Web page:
On November 8, Beal sent messages to her sisters saying she and Mr Billingham had split up, with one message saying he left because he had had an affair with another woman.

On her return to work, she received sympathy from those who had heard about the apparent break-up.

Beal’s mental health started to deteriorate in late February 2022, the court was told.

In a journal entry dated February 12, she wrote: “I’m not a total monster. I know what I did.”

The following month, she rented a cabin in Cumbria and sent messages to family members which gave them cause for concern over her wellbeing, prompting them to call police to check on her.

Fiona Beal court case
Nick Billingham was buried outside Beal’s house (Northamptonshire Police/PA)

In the cabin, police found Beal’s journals containing a confession to the killing.

They also included reference to her having a split personality and an alter ego she called Tulip 22.

She wrote: “I had smoked all day. I had a bath, I left the water in. He had been pushing for sex. I encouraged the bath with the incentive of sex afterwards.

“While he was in the bath I kept the knife in my dressing gown pocket and then I had it in the drawer next to the bed.

“I brought a chisel, bin bag and cable ties up too. I got him to wear an eye mask.”

She went on: “My last words to him when he asked why was that he was not going to do to (another female) what he had done to me.”

The journals triggered a police investigation, which soon established Mr Billingham had not been seen or spoken to by telephone since the afternoon of November 1 2021, the court heard.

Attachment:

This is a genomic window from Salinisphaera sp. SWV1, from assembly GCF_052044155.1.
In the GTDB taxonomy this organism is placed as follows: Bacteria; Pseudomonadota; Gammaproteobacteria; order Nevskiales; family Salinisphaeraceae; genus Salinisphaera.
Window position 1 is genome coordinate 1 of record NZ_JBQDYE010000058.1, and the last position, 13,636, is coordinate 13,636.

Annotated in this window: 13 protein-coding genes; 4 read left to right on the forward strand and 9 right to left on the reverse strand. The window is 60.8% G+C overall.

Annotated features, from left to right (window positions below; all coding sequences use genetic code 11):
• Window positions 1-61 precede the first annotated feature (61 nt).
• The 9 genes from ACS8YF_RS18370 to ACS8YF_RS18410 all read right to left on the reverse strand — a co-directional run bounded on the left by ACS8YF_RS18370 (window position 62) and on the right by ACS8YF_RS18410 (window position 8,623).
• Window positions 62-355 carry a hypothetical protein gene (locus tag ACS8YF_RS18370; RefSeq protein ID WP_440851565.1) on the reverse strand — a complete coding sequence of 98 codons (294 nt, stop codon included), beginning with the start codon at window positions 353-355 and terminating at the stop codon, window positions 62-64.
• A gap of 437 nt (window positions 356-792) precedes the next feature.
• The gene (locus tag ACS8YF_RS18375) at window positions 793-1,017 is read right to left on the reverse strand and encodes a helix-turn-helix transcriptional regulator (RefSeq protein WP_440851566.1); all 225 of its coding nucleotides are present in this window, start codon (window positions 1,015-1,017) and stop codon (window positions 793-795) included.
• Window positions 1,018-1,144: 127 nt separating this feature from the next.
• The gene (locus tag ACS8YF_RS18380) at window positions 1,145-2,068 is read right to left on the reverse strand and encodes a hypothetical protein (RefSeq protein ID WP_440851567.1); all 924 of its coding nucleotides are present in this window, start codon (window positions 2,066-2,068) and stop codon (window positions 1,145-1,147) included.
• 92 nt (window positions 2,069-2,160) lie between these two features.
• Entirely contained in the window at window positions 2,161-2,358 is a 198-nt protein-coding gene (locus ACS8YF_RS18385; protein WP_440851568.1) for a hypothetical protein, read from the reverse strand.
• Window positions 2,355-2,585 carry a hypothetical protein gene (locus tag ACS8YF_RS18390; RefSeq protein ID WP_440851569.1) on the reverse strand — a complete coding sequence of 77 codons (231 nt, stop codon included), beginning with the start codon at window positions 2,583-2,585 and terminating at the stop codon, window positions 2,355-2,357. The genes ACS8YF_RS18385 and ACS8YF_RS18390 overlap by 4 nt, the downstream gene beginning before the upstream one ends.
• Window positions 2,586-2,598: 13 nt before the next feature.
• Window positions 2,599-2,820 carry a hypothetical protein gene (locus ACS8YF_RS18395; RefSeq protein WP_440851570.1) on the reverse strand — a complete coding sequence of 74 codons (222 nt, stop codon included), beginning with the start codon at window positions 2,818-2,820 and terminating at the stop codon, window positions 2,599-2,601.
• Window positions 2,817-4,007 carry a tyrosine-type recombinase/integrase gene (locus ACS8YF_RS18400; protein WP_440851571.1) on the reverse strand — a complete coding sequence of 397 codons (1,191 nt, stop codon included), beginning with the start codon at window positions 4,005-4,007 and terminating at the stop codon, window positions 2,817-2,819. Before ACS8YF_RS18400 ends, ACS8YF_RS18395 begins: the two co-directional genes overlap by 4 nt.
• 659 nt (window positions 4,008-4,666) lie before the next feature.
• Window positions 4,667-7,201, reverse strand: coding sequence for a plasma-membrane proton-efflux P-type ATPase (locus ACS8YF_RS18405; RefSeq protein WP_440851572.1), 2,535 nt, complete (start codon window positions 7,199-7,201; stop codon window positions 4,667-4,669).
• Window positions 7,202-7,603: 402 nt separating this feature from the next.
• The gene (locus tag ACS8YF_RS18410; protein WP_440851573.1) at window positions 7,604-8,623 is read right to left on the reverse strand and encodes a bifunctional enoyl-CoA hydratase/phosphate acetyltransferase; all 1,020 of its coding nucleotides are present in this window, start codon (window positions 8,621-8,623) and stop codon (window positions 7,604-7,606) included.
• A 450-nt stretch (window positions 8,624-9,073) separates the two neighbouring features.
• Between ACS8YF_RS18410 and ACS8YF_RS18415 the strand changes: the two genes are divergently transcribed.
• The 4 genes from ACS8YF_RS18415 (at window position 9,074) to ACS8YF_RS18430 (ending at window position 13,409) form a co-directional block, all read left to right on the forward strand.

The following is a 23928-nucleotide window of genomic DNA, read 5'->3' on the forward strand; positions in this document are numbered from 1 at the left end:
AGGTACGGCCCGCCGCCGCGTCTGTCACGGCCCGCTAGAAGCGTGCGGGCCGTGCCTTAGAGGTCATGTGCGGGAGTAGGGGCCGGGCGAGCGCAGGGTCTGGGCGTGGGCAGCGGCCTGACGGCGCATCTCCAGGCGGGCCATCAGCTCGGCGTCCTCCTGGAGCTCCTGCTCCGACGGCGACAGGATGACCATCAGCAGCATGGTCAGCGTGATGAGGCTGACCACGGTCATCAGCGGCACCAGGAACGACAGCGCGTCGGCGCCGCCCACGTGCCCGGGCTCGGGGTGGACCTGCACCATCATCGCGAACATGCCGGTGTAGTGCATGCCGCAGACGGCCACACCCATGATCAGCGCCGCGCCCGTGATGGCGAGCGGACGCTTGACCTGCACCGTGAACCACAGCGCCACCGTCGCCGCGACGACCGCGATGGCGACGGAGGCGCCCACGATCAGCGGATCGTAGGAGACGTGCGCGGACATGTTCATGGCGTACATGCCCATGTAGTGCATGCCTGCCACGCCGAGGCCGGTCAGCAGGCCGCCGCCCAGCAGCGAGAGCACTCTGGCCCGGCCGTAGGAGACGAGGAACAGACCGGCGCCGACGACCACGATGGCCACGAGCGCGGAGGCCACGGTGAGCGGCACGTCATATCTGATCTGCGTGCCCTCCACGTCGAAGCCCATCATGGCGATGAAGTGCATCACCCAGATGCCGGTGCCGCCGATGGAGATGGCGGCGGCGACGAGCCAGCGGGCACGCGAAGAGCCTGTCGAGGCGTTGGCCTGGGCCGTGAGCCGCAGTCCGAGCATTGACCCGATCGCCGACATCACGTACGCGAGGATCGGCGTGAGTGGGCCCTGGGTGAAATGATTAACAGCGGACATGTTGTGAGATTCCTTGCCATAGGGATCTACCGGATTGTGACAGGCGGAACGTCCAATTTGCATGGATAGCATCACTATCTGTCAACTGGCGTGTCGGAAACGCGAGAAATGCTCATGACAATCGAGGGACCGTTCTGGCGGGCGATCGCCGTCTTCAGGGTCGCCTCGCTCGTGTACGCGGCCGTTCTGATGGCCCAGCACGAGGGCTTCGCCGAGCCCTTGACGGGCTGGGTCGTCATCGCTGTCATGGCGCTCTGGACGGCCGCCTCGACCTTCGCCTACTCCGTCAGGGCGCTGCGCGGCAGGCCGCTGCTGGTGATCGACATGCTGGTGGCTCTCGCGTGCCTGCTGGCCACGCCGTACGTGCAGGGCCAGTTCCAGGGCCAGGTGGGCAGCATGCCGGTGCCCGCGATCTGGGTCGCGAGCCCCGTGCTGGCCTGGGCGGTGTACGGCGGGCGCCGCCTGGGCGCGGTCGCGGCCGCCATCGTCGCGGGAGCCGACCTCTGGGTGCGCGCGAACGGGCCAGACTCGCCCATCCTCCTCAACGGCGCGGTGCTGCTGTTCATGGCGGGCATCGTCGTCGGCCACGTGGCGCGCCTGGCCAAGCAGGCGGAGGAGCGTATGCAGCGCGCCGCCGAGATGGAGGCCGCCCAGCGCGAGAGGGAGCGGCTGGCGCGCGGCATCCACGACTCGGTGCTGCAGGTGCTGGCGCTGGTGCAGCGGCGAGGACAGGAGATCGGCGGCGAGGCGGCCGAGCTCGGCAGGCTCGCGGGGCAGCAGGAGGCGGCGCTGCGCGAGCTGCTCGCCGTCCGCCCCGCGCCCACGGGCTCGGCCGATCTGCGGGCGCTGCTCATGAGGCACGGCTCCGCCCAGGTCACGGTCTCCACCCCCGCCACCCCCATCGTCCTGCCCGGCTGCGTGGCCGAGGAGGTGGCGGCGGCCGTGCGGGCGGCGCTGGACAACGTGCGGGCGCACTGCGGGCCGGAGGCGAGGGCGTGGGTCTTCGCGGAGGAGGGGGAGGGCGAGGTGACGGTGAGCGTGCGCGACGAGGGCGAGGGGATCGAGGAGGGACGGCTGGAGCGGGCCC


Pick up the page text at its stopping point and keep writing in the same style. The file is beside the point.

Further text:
Fiona Beal court case
Fiona Beal confessed in her journal (Northamptonshire Police/PA)

Beal was arrested in March 2022 after police discovered his body.

Police had visited her home on March 16 but found nothing out of the ordinary.

The next day, officers found a bloodstained mattress in the basement and returned on March 19 and discovered more.

Mr Billingham’s mummified body had been buried in makeshift layers of sheeting and concrete.

The murder and cover-up were committed while she continued “to deliver high-quality teaching to Year 6 pupils as if nothing had happened”, Mr Davies said.

Andrew Wheeler KC, defending, told the court Beal “had the courage” to plead guilty to the murder after a change in evidential circumstances.

He said the background of Mr Billingham’s behaviour towards Beal was “relevant” to the murder and there were a series of events which led to “something never contemplated” – the attack.

After the sentencing, detective sergeant Spencer Bailey, the deputy senior investigating officer in the case, described Mr Billingham as a hardworking man who died at the “merciless hands” of Beal.

“Eventually, all the pressures of her guilt overwhelmed her,” he said. “The journal, outlining what the jury was told was her chilling execution of Nick, meant there was never any doubt she had killed him.”

Andrew Baxter, from the Crown Prosecution Service. said: “(Beal) exploited a narrative that she was the victim of abuse at the hands of her long-term partner, but rather than leave the relationship, she killed him in a planned, cold-blooded execution when he thought he was safe with his partner.”

The original trial collapsed last June when it emerged a key defence witness was a court custody officer who had conducted welfare checks on Beal in the cells.